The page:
Sunday, February 13, 2005

Tom made a point in the comments of my post regarding the reporting of the recently published ROK White Paper asking, somewhat rhetorically, is it realistic.

Let me touch on the reporting before I get into this post. The 'news' was that ROK changed a reference to NDPK from "main enemy" to "military threat" or "main military threat" according to the BBC while alluding that the response plan for an attack by NK is to, basically, have the US military pull up stakes and resettle on the peninsula. At least the AP report Fox posted emphasized the 'news' of the numbers and not the changed reference, but then that was neither 'news' nor informative as anything other than a reminder (of what's been planned for the last ten years or so) for those people who really don't pay attention to anything, anyway. So if there is any news in this report, the MSM hasn't found it yet.

This plan notes what the US is willing and able to commit based on our present force structure and based on a (simultaneous) two war scenario, the other, if I remember the 2000 White Paper correctly, cast in the middle east region. All this is listed under Augmentation Forces. It is defined within the TPFDD or Time-Phased Forces Deployment Plan. Regarding Tom's comment, I'd contend if the 'resettling' of the US military happens at all, it will be for policing a defeated nation, not to fight a war.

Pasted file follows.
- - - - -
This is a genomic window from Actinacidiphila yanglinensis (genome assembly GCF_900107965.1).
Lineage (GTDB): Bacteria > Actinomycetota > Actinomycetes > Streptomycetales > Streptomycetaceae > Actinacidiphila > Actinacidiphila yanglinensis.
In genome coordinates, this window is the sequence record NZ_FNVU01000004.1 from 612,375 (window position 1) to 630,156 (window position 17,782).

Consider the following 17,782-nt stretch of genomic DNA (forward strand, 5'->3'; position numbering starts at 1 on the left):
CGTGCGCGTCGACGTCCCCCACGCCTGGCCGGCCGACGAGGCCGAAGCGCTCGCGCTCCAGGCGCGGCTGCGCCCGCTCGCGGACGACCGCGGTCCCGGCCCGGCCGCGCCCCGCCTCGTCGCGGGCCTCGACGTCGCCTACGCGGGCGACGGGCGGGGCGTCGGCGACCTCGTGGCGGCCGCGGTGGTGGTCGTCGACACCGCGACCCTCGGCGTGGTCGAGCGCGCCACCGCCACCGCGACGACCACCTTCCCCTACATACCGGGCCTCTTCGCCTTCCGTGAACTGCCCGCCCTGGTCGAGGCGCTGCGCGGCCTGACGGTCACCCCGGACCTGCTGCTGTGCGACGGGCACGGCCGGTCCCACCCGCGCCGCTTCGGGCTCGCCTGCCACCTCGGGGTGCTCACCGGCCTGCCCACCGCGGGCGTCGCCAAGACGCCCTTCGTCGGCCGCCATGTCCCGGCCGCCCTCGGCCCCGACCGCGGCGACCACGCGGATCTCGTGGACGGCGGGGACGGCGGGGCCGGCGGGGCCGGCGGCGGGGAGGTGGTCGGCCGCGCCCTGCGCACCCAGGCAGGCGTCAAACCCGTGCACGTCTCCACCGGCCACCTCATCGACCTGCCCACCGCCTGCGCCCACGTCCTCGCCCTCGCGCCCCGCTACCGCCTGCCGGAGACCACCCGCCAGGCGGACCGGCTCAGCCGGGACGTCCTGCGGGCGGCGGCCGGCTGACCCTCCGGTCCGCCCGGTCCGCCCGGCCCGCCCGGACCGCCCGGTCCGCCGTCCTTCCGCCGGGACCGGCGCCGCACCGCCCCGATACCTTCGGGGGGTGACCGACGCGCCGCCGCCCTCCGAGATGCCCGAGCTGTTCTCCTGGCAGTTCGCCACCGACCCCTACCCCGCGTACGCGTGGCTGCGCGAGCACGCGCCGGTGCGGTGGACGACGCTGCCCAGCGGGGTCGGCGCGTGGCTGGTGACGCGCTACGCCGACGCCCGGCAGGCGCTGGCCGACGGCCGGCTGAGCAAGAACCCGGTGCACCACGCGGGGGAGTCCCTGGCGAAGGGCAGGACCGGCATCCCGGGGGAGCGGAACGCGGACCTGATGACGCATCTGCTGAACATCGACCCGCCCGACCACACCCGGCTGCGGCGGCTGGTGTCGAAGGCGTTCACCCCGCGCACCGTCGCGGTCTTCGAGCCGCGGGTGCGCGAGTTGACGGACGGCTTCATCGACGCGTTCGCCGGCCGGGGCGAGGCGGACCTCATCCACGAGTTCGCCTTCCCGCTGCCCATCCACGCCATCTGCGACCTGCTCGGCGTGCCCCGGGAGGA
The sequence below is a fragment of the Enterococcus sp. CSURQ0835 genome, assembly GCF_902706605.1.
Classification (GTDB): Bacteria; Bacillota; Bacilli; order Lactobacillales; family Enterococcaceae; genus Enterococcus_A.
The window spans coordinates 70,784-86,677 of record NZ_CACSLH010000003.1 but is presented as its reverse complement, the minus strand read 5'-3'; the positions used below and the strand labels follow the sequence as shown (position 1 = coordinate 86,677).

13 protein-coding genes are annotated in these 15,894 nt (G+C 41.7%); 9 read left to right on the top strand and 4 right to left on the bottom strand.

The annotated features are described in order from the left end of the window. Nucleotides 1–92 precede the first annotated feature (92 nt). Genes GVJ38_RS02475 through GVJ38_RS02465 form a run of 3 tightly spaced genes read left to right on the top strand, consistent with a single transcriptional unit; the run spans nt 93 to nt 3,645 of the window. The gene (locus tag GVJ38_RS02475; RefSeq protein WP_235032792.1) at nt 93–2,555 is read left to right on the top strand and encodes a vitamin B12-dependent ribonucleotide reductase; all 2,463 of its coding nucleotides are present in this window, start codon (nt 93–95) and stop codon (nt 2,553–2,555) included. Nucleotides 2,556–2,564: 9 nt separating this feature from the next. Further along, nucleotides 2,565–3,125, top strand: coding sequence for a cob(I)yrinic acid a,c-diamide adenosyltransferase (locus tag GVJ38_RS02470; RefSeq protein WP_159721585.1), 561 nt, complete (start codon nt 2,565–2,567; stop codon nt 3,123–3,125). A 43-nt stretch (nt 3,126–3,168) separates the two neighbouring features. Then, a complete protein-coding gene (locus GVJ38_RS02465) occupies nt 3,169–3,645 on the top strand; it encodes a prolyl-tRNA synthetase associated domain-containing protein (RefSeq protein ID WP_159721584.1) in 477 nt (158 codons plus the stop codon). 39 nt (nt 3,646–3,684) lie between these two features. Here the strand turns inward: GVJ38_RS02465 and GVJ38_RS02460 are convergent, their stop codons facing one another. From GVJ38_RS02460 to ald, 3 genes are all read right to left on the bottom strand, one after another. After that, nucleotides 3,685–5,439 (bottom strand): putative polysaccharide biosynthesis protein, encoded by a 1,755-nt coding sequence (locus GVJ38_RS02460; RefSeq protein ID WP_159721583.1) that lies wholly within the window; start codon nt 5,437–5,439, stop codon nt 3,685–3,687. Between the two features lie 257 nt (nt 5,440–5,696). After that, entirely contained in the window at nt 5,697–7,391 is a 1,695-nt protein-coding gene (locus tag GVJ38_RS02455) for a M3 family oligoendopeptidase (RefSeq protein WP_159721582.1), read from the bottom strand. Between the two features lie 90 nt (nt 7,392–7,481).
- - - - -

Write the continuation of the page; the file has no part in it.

I base that contention on one primary factor and one caveat The factor is time and the caveat is that no nation steps in to actively support NK. The time factor - there isn't the time available to get all those forces to the peninsula before the war ended due to these other factors, four I can think of and which, of course, apply to both NK and SK but as polar opposites.

Here's my take on the factors. I'm not a military expert or military strategist, so go easy on me for my civilian-based jargon. Also, as you read, please keep in mind that all I am pointing out is that there will not be 690,000 US troops in and around the peninsula when, if a war is started by NK, it ends.

A) Fuel - for the NK's will be eliminated (primarily) and then dry up; SK would be supplied aplenty.
B) Military Resources:
1) NK:
a) NK's Air would be gone in days; it would likely take off once and what survives will have practically no place to land; any that land would never take off again.
b) LR artillery incapacitated in less than a week;
c) Munitions sources would be eliminated concurrently with a) & b).
d) With fuel gone, all vehicles not running on coal will be useless and eliminated;
e) In today's war environment, a walking army is a stationary, and I'll hazard to add, a defensive army not an offensive one.
f) A vehicleless army doesn't get resupplied with munitions or much of anything.
2) SK:
a) With air superiority, everything and everyone north of the front is a target, bad news for those under falling MOAB's and Daisy cutters.